Banks are engaged in a never-ending battle to stay a step ahead of the fraudsters, who are clever and nimble enough to constantly pivot to exploit weaknesses in the financial system. Business accounts have long been a popular target since, as bank robber Willie Sutton supposedly said, “That’s where the money is.” However, the tactic has recently morphed to involve larger volumes of small-dollar transactions, which are harder to detect.
We’d like to share some details regarding the success a fast-growing $20 billion US bank realized by installing ARGO’s OASIS cross-channel fraud detection platform. With rapidly expanding volumes and a wide array of existing systems, the FI needed a better fraud detection capability without additional manual effort, and without depending on legacy solution providers for implementation.
Artificial Intelligence Brings Meaningful Intelligence
The key to the exercise was a reduction in false positives. Flagging a lower percentage of transactions for human intervention underpins multiple benefits. It frees up bandwidth to accommodate growing volumes, improves customer experience and enables risk analysts to focus their expertise on the cases that really matter. Of course, this is only valuable if no additional cases of actual fraud (false negatives) are allowed to slip through in the process.
The bank’s automated solution needed to validate check signatures (including dual signature where required), examine large dollar amounts and isolate other suspicious items for a variety of factors that naturally evolve over time as new schemes are discovered, through machine learning as well as manually.
Applying Human Expertise Where It Matters
The results were impressive across all dimensions, beginning with an implementation time of a mere eight weeks with minimal disruption to existing operations. The share of transactions routed for manual review has fallen to 0.7%, well below the industry standard of 1-2%. This has allowed the FI not only to screen more of its transactions through the enhanced AI engine (over 4.8 million items in a recent fiscal quarter), but also for its professional fraud screeners to work more promptly and effectively in addressing the roughly 350 questionable items referred to them each day.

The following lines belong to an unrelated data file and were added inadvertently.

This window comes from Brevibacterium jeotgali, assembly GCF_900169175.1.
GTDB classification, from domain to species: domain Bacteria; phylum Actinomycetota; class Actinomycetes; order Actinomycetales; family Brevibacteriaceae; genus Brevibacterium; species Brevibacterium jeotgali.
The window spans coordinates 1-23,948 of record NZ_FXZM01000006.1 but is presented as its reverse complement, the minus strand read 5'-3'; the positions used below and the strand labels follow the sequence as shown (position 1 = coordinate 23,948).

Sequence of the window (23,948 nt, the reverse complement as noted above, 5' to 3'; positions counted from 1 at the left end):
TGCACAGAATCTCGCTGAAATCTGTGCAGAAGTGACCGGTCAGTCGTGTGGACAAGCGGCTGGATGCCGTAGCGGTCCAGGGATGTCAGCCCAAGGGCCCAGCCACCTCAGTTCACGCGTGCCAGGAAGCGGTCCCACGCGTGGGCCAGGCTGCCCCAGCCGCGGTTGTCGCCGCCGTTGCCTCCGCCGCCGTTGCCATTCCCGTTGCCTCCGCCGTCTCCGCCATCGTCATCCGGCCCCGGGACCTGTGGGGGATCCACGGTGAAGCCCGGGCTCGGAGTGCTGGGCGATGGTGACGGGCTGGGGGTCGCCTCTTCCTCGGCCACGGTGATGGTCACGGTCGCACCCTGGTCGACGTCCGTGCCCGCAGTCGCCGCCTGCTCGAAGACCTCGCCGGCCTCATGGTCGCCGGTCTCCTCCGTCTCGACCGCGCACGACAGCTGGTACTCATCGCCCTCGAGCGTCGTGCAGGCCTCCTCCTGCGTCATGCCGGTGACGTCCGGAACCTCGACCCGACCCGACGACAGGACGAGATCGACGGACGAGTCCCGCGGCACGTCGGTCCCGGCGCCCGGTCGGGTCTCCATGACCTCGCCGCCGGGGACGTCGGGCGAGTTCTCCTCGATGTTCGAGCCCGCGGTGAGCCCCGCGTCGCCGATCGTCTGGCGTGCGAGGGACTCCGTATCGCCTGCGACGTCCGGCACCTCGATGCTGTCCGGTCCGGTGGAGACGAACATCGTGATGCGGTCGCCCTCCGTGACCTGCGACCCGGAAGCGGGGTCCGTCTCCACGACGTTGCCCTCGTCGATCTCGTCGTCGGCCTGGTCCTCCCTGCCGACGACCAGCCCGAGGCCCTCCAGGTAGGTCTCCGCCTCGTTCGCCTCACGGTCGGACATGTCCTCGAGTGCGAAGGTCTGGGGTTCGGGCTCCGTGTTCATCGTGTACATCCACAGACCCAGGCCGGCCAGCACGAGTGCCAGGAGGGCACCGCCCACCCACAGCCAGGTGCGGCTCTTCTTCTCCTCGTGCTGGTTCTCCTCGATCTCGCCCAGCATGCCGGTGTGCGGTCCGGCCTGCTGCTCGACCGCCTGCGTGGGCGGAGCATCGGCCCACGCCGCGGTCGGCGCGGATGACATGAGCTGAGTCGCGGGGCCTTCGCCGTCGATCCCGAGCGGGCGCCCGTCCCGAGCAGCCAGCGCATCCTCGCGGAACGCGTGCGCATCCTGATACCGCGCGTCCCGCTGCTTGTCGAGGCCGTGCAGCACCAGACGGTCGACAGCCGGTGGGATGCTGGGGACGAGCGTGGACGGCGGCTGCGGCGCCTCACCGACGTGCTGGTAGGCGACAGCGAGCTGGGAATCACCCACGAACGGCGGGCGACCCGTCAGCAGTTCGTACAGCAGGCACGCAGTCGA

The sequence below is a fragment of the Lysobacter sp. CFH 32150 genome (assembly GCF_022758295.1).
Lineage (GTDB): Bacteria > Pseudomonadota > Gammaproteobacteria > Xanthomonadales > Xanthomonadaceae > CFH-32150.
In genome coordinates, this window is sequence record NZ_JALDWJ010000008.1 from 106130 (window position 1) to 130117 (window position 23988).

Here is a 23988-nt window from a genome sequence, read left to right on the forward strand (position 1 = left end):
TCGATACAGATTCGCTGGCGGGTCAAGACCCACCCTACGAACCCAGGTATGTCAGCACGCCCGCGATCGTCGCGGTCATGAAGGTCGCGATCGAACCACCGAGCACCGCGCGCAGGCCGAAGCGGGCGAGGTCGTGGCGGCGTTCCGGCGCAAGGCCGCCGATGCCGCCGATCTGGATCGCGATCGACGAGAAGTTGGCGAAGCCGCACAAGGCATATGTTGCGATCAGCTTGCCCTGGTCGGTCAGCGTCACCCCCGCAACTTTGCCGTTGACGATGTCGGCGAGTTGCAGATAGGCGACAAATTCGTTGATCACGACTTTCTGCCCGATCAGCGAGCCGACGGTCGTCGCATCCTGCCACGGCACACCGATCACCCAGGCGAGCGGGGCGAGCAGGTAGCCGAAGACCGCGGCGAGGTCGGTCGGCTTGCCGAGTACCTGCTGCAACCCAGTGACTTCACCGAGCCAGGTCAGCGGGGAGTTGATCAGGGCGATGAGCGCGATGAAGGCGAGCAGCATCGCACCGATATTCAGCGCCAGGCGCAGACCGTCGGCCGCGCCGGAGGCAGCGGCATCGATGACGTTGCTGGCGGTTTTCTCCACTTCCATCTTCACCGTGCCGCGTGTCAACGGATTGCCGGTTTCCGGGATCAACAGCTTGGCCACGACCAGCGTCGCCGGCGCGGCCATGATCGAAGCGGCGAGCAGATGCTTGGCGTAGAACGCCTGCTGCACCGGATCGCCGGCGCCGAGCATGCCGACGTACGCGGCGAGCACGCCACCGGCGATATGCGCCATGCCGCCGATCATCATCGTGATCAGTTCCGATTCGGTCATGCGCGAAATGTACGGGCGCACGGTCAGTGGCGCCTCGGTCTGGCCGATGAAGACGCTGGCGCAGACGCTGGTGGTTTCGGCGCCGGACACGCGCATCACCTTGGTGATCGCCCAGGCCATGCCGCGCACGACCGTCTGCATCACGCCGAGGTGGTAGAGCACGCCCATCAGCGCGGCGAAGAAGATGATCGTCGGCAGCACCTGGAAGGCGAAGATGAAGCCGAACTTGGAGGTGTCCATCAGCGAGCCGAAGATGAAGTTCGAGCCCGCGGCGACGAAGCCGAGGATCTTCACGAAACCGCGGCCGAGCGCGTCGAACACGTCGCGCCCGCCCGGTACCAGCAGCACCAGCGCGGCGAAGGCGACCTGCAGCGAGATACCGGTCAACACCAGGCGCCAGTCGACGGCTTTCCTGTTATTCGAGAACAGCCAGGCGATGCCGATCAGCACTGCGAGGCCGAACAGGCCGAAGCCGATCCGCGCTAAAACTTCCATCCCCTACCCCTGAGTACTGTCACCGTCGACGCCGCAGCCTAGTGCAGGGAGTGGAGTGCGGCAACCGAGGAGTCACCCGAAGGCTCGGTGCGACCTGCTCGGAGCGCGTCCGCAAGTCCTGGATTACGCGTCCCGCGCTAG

The FI’s false positive to false negative ratio now stands at an industry leading 45:1, as compared to a more common metric of 200:1. The most relevant metric of all- the FI’s rate of check fraud- has also declined, with the solution being proven effective against both first- and third-party fraud. You’ll find more details on this case study here.
This battle is never permanently won. Savvy fraudsters will eventually decide to redirect its efforts toward an FI with less sophisticated fraud detection, or more likely they’ll concoct new schemes to probe for additional system vulnerabilities. The good news is that state-of-the art detection systems apply continuous learning through behavior pattern recognition and updated decisioning/scoring to stay a step of the bad guys. The first step, however, is for a bank to adopt such a system.
For more information on how to prevent check fraud, download our solution brief.